Below is a diagram of the front panel. The main attractions are the two four-digit displays which will mostly show the two most interesting temperature values:
PV (Process Value) being the measured temperature in the beans as a result of the manipulations of the PID, and
SV (Set Value), the temperature level that's the current target for the PID to approach.
The tiny light of C1 indicates if the heater is on or off and when it's 50% on, the light quickly flickers on and off, showing a half-dimmed light intensity.
The SV light blinks when the heater is adding energy to raise the temperature or to keep it at the current level.
The A/M User key on the bottom left is used to flip through the different channels/pages of all the possible modes and settings and the SEL key is used to select any one of the options that can be browsed in any given mode/menu using the up/down arrow keys.
For instance, when you're in the normal operation mode and you press and hold A/M, the SV display changes to display the output value that drives the SSR and thus the heating element, between -3% and 103%.
|Front panel diagram|
It basically tells you that you dig into lower levels of the menu by holding the SEL key, on the given level you browse the options using the arrow keys, press SEL to select one and then return to the home menu by pressing A/M.
I will show the things we need to set to get going (thanks Wa'il for pointing these out).
Other settings, like a 'mask' to prevent visitors from accidentally changing any parameters in deep hidden layers of the menu structure or a password protecting these critical settings can be figured out leasurely at a later moment.
Luckily, some values and settings regarding the control of a motorized valve can be ignored on this setup. This makes the puzzle easier to solve.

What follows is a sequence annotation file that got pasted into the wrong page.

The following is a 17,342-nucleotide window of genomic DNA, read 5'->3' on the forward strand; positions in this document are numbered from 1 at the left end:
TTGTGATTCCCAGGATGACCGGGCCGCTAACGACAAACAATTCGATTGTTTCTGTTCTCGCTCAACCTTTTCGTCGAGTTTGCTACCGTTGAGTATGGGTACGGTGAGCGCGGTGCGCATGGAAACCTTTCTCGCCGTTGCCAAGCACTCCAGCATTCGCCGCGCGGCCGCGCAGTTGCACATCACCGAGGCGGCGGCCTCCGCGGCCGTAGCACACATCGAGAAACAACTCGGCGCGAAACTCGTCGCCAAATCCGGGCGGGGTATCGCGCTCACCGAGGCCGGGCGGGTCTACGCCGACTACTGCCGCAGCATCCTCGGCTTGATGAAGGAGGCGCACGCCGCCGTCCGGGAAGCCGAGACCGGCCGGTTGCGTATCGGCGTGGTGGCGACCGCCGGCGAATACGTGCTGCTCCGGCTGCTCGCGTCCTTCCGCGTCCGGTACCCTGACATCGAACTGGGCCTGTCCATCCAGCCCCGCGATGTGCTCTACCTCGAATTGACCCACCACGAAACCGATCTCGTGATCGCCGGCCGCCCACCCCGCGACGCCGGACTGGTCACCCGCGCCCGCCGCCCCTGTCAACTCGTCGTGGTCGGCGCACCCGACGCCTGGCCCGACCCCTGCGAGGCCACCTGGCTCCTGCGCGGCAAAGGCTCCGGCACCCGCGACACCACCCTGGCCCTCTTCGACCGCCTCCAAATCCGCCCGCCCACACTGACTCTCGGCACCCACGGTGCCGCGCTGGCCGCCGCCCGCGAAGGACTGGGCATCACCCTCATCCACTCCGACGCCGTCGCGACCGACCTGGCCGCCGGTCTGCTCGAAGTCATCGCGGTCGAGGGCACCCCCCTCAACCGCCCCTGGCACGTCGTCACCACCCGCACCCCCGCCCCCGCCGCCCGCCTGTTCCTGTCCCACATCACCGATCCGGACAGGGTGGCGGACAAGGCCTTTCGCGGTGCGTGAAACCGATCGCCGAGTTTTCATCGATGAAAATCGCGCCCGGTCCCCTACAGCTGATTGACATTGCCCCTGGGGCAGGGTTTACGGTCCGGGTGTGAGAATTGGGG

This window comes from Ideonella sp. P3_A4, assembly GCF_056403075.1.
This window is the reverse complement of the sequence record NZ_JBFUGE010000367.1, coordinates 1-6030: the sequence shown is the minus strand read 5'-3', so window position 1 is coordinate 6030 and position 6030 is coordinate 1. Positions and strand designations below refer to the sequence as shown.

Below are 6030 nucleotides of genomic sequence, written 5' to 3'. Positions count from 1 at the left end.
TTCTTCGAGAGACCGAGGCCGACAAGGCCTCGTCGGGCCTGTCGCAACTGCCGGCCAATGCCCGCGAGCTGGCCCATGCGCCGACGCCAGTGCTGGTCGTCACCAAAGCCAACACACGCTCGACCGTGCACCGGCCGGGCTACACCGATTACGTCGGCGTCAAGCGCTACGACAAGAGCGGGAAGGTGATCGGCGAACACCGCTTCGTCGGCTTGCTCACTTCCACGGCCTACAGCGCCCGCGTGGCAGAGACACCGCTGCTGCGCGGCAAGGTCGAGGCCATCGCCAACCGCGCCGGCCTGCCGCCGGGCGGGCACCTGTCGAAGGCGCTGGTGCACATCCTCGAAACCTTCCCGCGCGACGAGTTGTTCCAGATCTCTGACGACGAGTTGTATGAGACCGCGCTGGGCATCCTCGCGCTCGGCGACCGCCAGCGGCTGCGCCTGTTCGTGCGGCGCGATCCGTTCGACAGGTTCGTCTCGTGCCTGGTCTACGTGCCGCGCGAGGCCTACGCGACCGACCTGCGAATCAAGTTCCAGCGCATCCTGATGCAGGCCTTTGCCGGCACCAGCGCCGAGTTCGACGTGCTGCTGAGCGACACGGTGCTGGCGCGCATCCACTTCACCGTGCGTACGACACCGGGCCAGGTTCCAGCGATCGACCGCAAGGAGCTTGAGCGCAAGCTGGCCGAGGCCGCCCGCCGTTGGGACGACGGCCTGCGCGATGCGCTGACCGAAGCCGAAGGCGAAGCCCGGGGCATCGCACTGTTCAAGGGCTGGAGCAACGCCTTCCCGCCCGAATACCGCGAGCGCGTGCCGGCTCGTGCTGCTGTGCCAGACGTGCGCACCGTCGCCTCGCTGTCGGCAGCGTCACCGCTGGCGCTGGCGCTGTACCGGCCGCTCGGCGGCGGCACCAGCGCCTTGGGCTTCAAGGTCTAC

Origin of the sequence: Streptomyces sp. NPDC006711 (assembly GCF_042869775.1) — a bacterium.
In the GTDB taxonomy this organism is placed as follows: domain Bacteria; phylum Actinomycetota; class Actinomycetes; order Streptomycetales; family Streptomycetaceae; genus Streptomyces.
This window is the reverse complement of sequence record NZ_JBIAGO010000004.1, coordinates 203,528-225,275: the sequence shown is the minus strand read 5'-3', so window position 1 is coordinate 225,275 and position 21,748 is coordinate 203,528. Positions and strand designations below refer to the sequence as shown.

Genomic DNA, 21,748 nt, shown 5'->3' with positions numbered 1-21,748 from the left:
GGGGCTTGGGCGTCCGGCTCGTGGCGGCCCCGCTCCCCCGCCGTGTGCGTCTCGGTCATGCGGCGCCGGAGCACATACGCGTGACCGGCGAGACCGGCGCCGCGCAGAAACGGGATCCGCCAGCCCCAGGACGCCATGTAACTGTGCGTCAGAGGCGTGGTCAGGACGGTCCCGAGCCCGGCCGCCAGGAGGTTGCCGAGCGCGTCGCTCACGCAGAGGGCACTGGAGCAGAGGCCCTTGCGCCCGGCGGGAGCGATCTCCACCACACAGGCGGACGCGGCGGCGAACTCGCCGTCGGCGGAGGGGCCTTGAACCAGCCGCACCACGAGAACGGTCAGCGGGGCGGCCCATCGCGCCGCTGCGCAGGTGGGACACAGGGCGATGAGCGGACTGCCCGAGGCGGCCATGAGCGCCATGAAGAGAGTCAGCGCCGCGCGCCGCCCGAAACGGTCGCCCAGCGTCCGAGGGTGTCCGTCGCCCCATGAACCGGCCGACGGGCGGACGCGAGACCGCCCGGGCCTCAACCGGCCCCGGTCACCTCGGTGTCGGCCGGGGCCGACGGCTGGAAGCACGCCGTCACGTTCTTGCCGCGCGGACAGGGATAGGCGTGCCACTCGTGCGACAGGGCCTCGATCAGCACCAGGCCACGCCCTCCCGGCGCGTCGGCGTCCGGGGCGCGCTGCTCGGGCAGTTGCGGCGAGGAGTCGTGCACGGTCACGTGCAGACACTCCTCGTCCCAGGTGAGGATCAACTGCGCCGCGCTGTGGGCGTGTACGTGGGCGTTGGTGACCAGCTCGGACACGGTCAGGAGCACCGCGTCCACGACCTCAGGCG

|Basic map of all menus|
|Thermocouple or other ways to provide Process Value input to the PID|
|Changing the PV Input setting|
Luckily, I have an SSR, a Solid State Relay that switches on and off without a physical moving part so I can afford to have it click on/off every one or two seconds.
|Brief explanation of contact/clicking output or SSR|
|Setting the output cycle. We keep it 1-2 seconds for the SSR|
|Beans to cool? Raise heat.|
|Setting "Heating only", keep it "rv--" as is in step 2|
|Ramp, Soak and Spike|
|Time units, we keep these to mm:ss as in step 2|
Tip from Wa'il: It's best to first do an auto-tune (see below) without beans, then change PID control to Fuzzy and then do an auto-tune again with beans as described below.
|Making sure the PID uses Fuzzy logic|
We take 230g of beans to sacrifice, load the roaster, set SV to the temperature of first crack, for instance 204ºC, and when it reaches that temperature we switch on Auto-tune where the PID will figure out its own optimal values for P, I and D.
|Have the PID finds its own best settings|
|Things to remember about Auto-tuning|
|P, I and D values can be altered, but proceed with caution.|
This "digital in 1" switch can be assigned the job this way:
|A number of options for DI-1|
|Selecting "13" for DI-1 selects Ramp/Soak to Run / Hold, "42" would only select Run|
|Only one Digital In here, so go to step 6|
Before starting any operation, the PID needs to be on for 30 minutes or else it might be confused about the exact temperatures:
A to-do list suggested by Fuji, with the subjects mostly covered in these blogs:
|Fuji's step-by-step advice|
For communications to the computer, I ordered the PXG/PXH Serial Cable TK4H4563-E from Fuji. It looks like this in the manual:
|PXG/PXH Serial Cable|
Ref : TK4H4563-E
To provide RS232-to-USB connectivity, I ordered these from CONRAD (sorry no currently active links at their updated website):
That's it for now! It seems I'm ready for the Fuji PGX4 to arrive.
PS 13 sept 2020 some screen snapshots of my current Artisan setup pages: